Editors' ChoiceCancer

Estrogen Represses Liver Tumors

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Science Signaling  04 Dec 2012:
Vol. 5, Issue 253, pp. ec308
DOI: 10.1126/scisignal.2003834

Hepatocellular carcinoma (HCC) is a leading cause of cancer-related death and occurs as much as five times more often in men than in women. As with other cancers, the presence in the HCC tumor microenvironment of alternatively activated tumor-associated macrophages (TAMs) is an indicator of poor prognosis. In contrast to conventionally activated macrophages, which secrete proinflammatory cytokines and kill tumor cells, alternatively activated TAMs are anti-inflammatory, are proangiogenic, and promote tumor growth. Given the gender bias in HCC incidence, Yang et al. investigated roles for androgens (male sex hormones) and estrogens (female sex hormones) in mouse xenograft models of human HCC. They found that liver tumor growth in ovariectomized (OVX) female mice was increased compared with that in control female mice and that the addition of 17β-estradiol (E2) reduced tumor growth in the OVX mice. In contrast, there was no difference in liver tumor size between control and castrated male mice; however, E2 reduced tumor size in the castrated mice. Immunofluorescence staining revealed that E2 treatment reduced the numbers of TAMs in the liver tumors of OVX and castrated mice compared with those in untreated mice. In vitro studies showed that E2 suppressed the interleukin-4 (IL-4)–dependent production of anti-inflammatory cytokines by a mouse macrophage cell line (ANA-1 cells); IL-4 activates TAMs in vivo. Western blotting and gene expression analyses showed that treatment of ANA-1 cells with E2 blocked IL-4–dependent signaling and target gene expression, and studies with selective estrogen receptor (ER) agonists showed that the inhibitory effects of E2 were mediated by ERβ but not ERα. Finally, Western blotting analysis showed that E2 disrupted the IL-4–dependent association of ERβ with a mitochondrial-associated adenosine triphosphatase, an association that is required for TAM activation. Together, these data show that estrogens suppress TAM activation to inhibit HCC growth and suggest that estrogen therapy may be effective in treating HCC in males.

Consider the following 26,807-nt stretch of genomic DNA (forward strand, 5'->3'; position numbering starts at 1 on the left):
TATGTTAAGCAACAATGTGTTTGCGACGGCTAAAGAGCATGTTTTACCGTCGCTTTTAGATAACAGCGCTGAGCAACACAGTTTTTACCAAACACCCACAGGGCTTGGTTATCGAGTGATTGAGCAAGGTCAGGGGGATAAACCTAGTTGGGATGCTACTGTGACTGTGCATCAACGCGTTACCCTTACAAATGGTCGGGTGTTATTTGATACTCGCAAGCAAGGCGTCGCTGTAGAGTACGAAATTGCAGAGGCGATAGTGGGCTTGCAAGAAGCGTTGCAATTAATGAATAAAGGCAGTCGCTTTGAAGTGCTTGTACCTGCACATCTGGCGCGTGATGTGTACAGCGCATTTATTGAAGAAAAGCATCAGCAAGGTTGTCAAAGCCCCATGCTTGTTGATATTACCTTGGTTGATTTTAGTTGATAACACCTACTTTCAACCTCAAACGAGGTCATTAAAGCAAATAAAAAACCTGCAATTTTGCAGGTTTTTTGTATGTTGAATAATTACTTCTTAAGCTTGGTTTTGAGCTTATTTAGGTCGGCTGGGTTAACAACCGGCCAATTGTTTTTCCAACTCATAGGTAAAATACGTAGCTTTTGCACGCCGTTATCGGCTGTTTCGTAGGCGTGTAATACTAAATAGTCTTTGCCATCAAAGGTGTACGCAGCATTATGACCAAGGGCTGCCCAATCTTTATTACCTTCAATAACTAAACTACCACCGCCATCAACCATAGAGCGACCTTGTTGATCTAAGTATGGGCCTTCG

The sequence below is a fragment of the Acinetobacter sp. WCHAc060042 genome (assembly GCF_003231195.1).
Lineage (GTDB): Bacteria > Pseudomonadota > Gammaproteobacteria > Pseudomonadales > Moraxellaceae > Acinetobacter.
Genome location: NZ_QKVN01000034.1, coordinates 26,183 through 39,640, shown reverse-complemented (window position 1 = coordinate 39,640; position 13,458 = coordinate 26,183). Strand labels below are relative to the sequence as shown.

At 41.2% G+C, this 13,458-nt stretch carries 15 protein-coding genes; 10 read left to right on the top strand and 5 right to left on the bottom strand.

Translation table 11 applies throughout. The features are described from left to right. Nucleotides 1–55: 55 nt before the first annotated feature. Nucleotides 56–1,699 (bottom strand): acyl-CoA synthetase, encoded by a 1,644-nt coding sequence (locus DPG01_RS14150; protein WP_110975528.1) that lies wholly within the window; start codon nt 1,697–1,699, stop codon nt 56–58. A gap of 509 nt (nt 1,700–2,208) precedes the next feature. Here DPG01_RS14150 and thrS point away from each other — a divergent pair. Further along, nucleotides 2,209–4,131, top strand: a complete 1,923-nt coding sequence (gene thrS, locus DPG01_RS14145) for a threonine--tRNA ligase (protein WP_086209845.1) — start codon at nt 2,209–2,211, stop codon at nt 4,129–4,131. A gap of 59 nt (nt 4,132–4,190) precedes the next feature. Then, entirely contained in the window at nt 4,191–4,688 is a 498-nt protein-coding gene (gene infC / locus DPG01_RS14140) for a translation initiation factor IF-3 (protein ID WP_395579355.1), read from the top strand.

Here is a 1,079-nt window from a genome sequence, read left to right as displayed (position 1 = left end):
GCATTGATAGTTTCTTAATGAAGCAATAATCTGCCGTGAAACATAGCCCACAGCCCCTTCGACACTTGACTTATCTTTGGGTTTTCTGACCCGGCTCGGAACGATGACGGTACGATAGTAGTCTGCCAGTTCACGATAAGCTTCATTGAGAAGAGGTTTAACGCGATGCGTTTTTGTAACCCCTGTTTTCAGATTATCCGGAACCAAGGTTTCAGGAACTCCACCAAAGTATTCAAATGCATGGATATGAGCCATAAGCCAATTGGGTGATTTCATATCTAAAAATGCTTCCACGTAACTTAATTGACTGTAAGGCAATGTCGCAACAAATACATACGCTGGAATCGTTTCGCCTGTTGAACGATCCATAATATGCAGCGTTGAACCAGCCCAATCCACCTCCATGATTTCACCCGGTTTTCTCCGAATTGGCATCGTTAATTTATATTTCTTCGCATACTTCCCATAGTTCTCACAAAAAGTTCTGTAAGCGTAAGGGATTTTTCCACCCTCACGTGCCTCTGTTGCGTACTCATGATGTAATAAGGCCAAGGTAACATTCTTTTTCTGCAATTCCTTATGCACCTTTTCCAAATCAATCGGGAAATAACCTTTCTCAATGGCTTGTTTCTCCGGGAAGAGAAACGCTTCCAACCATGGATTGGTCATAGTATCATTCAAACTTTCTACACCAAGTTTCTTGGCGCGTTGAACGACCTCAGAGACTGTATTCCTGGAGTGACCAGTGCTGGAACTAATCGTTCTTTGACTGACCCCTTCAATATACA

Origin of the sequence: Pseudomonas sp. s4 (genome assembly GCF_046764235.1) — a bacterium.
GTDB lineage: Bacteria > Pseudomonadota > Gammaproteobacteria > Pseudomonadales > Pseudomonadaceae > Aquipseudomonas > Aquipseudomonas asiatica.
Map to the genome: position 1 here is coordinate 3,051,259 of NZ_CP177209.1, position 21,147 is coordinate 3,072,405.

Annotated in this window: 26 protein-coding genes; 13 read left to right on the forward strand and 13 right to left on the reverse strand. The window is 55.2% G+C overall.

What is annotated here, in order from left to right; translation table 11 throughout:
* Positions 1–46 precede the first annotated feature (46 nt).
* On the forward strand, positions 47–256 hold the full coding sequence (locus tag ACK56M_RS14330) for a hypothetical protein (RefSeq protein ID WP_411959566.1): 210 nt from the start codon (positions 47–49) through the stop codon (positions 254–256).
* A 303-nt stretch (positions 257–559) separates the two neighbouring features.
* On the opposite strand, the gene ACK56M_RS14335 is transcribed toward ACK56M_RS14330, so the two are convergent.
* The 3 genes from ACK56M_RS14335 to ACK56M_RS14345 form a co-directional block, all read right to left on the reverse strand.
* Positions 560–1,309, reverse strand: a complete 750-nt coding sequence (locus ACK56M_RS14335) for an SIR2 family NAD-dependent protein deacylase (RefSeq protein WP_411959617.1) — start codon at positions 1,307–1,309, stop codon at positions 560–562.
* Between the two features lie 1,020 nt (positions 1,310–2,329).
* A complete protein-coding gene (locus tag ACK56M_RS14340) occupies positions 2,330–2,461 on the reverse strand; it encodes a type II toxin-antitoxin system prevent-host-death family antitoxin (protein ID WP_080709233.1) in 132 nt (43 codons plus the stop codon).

W. Yang, Y. Lu, Y. Xu, L. Xu, W. Zheng, Y. Wu, L. Li, P. Shen, Estrogen represses hepatocellular carcinoma (HCC) growth via inhibiting alternative activation of tumor-associated macrophages (TAMs). J. Biol. Chem. 287, 40140–40149 (2012). [Abstract] [Full Text]

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